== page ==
My paranormal and horror friends, I’ve got you covered! Spooky reads are still fun during the holidays, and today I’m treating you to an intriguing story and the writing duo behind it. Tamara Thorne and Alistair Cross have stopped by to share about their Ravencrest series, as well as answer a few of my questions. They also give us some of their top horror reading picks. So, dive in, and read on!
Author Interview: Tamara Thorne and Alistair Cross
Thanks so much, Alistair and Tamara, for stopping by. I’ve just downloaded a copy of Darker Shadows, and so far, I must say it’s a dark, yet intriguing read. It’s been a while since I’ve read horror, and I’m curious as to what draws you to write in the genre.
T & A: We both agree that writing in this genre is simply what comes natural for us. Even when we have tried writing other things, it eventually goes this direction. It’s just a matter of course for us. It’s what we both love.
Tell us about Darker Shadows, and what inspired you to write it?
T & A: Darker Shadows is the third installment and title of the three-part edition of The Ghosts of Ravencrest, which is a gothic serial thriller about the Manning family, their haunted history, and the young governess who is drawn into their world. We just finished the fourth installment, a Christmas-themed stand-alone novella, titled The Ghosts of Ravencrest: Christmas Spirits. It will be available in just a few days on Amazon.
Sometimes in in horror novels, there isn’t necessarily a clear-cut hero, or a happy ending. Often, the purpose is to evoke strong reactions or emotions we don’t always want to experience. As storytellers, how do you use this to engage your audience?
T & A: While we both respect the importance of the audience’s engagement, we have never written anything evocative for its own sake. We write the things we would love to read and trust that people will enjoy it.
What does the current landscape of horror novels look like? Do you feel there has been recent innovation or change? Do you think anything needs to be adjusted or revised for today’s reading audience?
T & A: We write to our sensibilities, not to the market. We do read horror because that interests us, be we also both read broadly outside the genre. We don’t follow the market and feel that trying to would likely hinder our creativity and put a damper on the joy of what we do. We believe that what people want is a good story and that’s what we try to provide. People will always want well-crafted stories and interesting characters. That will never change.
I love the idea of teaming up with another author for a book. How has that experience been?
T & A: Writing together has come very natural for us. We get along, treat each other with respect, and share the same artistic and ethical sensibilities. It is, very simply, what we’re meant to do.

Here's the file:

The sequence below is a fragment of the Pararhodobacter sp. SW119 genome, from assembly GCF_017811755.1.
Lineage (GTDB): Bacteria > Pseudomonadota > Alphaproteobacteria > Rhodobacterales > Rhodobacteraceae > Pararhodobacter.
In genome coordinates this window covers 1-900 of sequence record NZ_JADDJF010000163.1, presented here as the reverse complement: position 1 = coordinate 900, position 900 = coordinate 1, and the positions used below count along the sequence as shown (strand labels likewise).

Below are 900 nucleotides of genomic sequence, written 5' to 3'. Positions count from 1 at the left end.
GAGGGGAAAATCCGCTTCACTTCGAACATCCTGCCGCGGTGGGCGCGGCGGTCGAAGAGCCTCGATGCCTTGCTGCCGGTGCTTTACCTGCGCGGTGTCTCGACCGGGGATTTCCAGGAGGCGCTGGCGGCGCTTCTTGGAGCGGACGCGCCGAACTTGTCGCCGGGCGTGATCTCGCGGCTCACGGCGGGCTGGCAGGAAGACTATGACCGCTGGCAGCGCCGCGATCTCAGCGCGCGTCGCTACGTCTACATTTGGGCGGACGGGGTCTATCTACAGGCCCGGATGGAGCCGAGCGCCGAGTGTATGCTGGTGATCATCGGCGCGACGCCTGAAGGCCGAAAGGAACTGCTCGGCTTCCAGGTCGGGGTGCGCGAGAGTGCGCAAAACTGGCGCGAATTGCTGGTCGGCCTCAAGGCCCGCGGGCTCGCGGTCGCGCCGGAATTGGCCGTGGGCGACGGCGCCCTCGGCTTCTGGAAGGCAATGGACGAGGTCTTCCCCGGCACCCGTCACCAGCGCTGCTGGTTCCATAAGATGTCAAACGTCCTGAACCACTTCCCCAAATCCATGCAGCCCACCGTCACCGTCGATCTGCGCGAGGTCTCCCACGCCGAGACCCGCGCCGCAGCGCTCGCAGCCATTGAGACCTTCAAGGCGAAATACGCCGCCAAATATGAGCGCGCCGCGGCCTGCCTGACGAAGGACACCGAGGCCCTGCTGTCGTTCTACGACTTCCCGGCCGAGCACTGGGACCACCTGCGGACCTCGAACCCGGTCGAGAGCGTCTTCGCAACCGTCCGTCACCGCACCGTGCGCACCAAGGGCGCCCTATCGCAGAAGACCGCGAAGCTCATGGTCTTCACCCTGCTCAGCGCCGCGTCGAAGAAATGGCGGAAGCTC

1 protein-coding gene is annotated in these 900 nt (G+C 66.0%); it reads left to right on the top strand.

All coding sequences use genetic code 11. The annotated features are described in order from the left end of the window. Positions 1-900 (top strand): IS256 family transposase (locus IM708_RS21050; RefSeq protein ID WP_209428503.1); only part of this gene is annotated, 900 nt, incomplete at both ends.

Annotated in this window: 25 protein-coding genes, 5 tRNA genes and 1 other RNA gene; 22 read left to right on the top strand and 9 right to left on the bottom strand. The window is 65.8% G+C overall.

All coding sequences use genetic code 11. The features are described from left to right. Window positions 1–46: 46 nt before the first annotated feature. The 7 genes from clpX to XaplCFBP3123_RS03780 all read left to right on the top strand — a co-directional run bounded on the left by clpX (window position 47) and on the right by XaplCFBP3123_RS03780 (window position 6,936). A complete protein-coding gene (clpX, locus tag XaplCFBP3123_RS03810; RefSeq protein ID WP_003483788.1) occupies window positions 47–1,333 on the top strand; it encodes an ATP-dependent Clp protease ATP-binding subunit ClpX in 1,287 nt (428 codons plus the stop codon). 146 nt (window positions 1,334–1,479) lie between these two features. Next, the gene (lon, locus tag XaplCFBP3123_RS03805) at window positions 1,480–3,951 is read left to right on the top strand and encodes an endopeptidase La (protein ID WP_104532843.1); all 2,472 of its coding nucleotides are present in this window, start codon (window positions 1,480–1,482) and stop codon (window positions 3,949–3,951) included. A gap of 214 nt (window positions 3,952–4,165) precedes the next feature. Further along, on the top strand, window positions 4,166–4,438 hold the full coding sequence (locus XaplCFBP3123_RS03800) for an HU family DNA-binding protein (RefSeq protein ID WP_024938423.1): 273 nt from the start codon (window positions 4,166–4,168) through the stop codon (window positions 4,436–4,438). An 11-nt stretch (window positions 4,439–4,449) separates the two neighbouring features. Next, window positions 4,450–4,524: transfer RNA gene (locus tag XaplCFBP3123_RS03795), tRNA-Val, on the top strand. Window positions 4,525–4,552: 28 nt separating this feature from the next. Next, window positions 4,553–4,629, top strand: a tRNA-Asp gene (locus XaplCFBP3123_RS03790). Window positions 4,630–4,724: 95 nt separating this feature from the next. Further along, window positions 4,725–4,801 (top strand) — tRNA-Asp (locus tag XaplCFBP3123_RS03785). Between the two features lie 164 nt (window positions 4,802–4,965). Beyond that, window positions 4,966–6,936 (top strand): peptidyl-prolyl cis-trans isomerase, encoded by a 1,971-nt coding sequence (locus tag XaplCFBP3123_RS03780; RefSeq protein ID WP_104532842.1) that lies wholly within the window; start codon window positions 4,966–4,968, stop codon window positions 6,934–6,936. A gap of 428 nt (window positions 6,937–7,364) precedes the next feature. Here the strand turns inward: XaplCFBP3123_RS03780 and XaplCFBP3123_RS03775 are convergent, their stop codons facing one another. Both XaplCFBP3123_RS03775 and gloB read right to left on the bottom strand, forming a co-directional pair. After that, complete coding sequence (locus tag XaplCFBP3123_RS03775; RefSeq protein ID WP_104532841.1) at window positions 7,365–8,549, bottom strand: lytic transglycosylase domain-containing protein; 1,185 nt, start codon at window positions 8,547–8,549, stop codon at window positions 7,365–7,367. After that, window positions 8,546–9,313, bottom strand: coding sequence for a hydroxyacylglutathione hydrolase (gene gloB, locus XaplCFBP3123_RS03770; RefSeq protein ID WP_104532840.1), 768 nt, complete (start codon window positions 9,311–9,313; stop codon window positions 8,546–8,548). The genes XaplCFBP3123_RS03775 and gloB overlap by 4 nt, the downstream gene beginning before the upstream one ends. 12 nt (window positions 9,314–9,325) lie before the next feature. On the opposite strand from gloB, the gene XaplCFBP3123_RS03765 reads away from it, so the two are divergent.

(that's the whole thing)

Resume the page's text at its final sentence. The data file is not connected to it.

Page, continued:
Alistair, I’ve read that you like flogging your friends and making people uncomfortable—Hopefully, you’ve been nice to Tamara!
A: I only flog the ones I love!
Tamara, in your bio you spoke of using a male pseudonym for an earlier book. Did you feel you could reach a wider audience or grab more male readers if the name on your book was Chris Curry? What made you finally come out as Tamara Thorne?
T: It was a genderless pseudonym and most readers did assume I was male. I wanted that. At the time, I rarely enjoyed horror written by women – the horror glut was on and stories about evil babies, dolls, possessed pregnant women, and children-in-peril were everywhere. I never liked any of those topics and, honestly, have always preferred the male point of view – it’s far more fun for me – and easier to understand, so it was natural. I “came out” because I was invited to write for a second publishing house and couldn’t compete with the Chris Curry name. By then it was time to be me, so I trotted right out, happily. I never could get used to answering to “Chris” anyway. By the way, I did eventually have my way with evil dolls in Haunted. It was a blast.
Some writers who pen stories about ghosts and the paranormal are interested in studying these in real life. Do you investigate the paranormal, or have you had any spooky experiences?
T & A: We do and we have! And we even blogged about it. You can read all about it here:
Give us three other horror authors (either past or current) you think we should be checking out.
Michael Aronovitz, Douglas Clegg, and Ray Bradbury!
Awesome! Thank you both for stopping by, and I’m looking forward to seeing more of you. I’ll list your book links and information below: